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James Yorke

(bapt London, Jan 13, 1714; d c. 1778).

English furniture designer and carver. Nothing is known of his apprenticeship or early work, but he published Twelve Gerandoles in 1755, styling himself ‘Thomas Johnson, Carver, at the Corner of Queen Street, near the Seven Dials, Soho’. Between 1756 and 1757 he issued some 52 sheets of designs for Glass, Picture, and Table Frames; Chimney Pieces, Gerandoles, Candle-stands, Clock-cases, Brackets, and other Ornaments in the Chinese, Gothick, and Rural Taste, publishing the collection as a complete volume in 1758 from a new address in Grafton Street. His designs were marked by a bold use of Rococo, chinoiserie and Rustic motifs, incorporating rocaille and animals. In 1761 he brought out another edition entitled One Hundred and Fifty New Designs. It was dedicated to Lord Blakeney, President of the Antigallican Association, a group hostile to new-fangled French fashions and keen to better them. His slight New Book of Ornaments, published in 1760...

Article

James Yorke

[Mathias]

(b London, c. 1710; bur London, Dec 22, 1765).

English furniture designer and carver. The earliest record of Matthias Lock is his apprenticeship in London to his father, Matthias, joiner, and to Richard Goldsaddle, carver, in 1724. As the usual age to begin an apprenticeship was 14, he was presumably born c. 1710. He married Mary Lee at St Paul’s, Covent Garden, London, in July 1734. Between 1742 and 1744 he executed work for the 2nd Earl Poulett of Hinton House, Somerset; annotated sketches in his own hand survive from this commission, which include a side-table, pier-glass and candle stands. A pier-glass and table from the Tapestry Room of Hinton House are now at the Victoria and Albert Museum, London, which also owns a large collection of Lock’s drawings.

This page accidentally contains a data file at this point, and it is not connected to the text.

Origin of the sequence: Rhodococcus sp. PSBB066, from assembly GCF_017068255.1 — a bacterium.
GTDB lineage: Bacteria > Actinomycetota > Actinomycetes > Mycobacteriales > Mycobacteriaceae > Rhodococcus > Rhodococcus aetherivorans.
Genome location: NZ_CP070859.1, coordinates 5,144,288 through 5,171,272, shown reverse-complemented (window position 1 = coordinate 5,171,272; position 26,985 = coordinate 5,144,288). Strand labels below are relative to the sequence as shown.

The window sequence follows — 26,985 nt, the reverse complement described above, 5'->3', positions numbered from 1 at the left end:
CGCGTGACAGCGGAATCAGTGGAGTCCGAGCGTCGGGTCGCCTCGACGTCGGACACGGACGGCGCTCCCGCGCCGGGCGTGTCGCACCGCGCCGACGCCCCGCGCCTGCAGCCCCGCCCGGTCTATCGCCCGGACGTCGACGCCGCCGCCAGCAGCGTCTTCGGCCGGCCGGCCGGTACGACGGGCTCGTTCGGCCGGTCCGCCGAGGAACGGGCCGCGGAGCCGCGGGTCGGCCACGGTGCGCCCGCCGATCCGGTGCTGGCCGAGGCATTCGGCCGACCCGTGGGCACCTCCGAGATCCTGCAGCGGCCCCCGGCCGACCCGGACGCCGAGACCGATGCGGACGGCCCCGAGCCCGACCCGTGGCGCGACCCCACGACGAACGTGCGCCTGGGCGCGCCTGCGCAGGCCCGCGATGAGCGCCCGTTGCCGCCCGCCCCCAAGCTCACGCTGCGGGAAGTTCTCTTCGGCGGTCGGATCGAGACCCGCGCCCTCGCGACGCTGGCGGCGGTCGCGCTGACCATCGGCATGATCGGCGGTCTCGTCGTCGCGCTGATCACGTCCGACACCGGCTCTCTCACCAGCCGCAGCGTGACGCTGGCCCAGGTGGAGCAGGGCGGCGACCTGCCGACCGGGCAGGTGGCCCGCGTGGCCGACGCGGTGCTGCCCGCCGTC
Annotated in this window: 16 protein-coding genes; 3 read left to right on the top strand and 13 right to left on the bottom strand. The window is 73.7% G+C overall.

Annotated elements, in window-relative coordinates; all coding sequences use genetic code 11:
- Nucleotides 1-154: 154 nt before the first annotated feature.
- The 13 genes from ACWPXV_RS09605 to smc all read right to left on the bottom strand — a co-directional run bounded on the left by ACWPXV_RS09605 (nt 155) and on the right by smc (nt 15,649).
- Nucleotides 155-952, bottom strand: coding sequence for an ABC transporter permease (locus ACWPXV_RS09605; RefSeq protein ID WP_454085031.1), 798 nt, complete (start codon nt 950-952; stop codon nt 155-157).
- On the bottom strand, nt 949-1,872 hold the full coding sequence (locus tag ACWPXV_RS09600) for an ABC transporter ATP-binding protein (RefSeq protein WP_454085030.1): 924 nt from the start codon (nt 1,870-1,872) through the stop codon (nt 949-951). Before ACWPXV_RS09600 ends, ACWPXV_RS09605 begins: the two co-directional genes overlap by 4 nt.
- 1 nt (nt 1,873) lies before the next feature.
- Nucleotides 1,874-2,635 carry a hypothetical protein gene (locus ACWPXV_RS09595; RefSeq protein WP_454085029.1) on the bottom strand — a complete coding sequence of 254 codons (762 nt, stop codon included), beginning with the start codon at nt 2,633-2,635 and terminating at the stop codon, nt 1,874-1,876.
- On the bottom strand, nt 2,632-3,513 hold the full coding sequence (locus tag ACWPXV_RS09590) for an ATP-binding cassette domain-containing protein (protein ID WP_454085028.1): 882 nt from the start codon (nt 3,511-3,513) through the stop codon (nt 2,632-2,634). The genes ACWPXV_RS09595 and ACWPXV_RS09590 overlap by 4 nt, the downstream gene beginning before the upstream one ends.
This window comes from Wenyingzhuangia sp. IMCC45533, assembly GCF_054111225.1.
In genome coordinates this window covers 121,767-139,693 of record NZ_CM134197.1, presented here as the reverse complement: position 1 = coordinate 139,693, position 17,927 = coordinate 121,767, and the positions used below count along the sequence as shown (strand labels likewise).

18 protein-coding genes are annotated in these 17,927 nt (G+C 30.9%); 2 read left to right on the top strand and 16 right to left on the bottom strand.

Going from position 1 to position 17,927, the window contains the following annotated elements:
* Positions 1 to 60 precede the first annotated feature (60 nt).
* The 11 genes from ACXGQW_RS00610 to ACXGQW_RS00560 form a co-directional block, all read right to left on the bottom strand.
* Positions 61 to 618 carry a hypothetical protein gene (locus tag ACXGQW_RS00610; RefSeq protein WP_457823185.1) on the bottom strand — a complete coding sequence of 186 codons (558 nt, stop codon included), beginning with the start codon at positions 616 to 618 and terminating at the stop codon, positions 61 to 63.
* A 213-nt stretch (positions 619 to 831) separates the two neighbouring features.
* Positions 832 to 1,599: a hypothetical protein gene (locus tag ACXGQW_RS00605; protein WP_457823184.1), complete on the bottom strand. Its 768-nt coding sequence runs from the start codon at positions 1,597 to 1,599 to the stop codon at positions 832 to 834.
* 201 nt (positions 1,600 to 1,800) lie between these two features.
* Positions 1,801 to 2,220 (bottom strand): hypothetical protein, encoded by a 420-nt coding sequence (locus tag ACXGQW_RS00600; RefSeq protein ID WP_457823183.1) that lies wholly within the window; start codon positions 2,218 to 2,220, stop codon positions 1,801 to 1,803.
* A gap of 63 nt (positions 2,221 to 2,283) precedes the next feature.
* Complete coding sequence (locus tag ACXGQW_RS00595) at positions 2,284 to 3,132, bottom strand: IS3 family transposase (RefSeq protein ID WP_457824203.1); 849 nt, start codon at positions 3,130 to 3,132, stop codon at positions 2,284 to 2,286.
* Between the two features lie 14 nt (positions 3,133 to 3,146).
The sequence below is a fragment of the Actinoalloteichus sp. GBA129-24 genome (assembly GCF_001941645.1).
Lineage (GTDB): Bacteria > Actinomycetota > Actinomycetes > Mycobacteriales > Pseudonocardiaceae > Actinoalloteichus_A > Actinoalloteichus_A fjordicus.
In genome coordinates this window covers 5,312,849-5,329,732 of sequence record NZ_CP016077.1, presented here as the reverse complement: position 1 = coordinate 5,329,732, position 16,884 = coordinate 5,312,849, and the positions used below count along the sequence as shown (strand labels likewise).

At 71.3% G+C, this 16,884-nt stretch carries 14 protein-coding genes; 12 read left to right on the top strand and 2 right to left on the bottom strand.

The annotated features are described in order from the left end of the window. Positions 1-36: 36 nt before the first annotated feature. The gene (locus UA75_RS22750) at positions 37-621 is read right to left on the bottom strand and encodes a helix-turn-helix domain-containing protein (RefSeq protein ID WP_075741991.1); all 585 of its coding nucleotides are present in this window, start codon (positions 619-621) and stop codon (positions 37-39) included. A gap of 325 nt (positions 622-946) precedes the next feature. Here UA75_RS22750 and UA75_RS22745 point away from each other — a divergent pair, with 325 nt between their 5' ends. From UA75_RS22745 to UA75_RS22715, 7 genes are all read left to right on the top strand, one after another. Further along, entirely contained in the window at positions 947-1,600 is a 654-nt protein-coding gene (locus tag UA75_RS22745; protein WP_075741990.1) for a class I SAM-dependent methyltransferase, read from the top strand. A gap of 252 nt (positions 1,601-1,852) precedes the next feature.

Lock is most famous for designing pieces in the Rococo style, with a fluency and grace not hitherto achieved in England. In 1744 he published Six Sconces. There followed Six Tables...

Article

James Yorke

(fl London, 1760–c. 1770).

English furniture designer and cabinetmaker. He was recorded as working in the Haymarket, London, from 1760 until 1766, but no furniture documented or labelled from his workshop has been identified. In 1760 he contributed 50 designs to Houshold Furniture in Genteel Taste, sponsored by a Society of Upholsterers and Cabinetmakers, and in the same year he published the Carpenter’s Compleat Guide to the Whole System of Gothic Railing, which consisted of 14 plates. There followed the Cabinet and Chair-maker’s Real Friend and Companion in 1765, with designs for 100 chairs in Gothic, chinoiserie, Rococo and Rustic styles. A second edition, virtually unaltered, appeared in 1775. In 1766 he brought out the Chair-maker’s Guide, containing ‘upwards of Two Hundered New and Genteel Designs … for Gothic, Chinese, Ribbon and other chairs’; it includes two plates from William Ince and John Mayhew’s Universal System of Household Furniture and at least six from ...

Article

Roger White

(b Durham, bapt Feb 20, 1718; d London, May 17, 1765).

English architect, engraver and furniture designer. The son of a gardener, he was appointed Clerk of the Works at the Queen’s House, Greenwich, in 1736 and was clerk at a succession of royal buildings, notably at the London palaces of Whitehall, Westminster and St James’s (1746–54). In this capacity he became closely associated with William Kent, whose Horse Guards scheme he was responsible for executing and possibly modifying (1750–59). He engraved and published a number of Kent’s designs (notably in Some Designs of Mr Inigo Jones and Mr William Kent, 1744). Not surprisingly, Kent’s influence is strongly felt in Vardy’s own work, such as the ‘New Stone Building’ adjoining Westminster Hall (begun 1755; destr. 1883) and the unexecuted scheme (1754) for a building for the new British Museum in Old Palace Yard, Westminster.

Vardy’s private commissions included the remodelling (1761–3) of Hackwood Park (destr. in later alterations, ...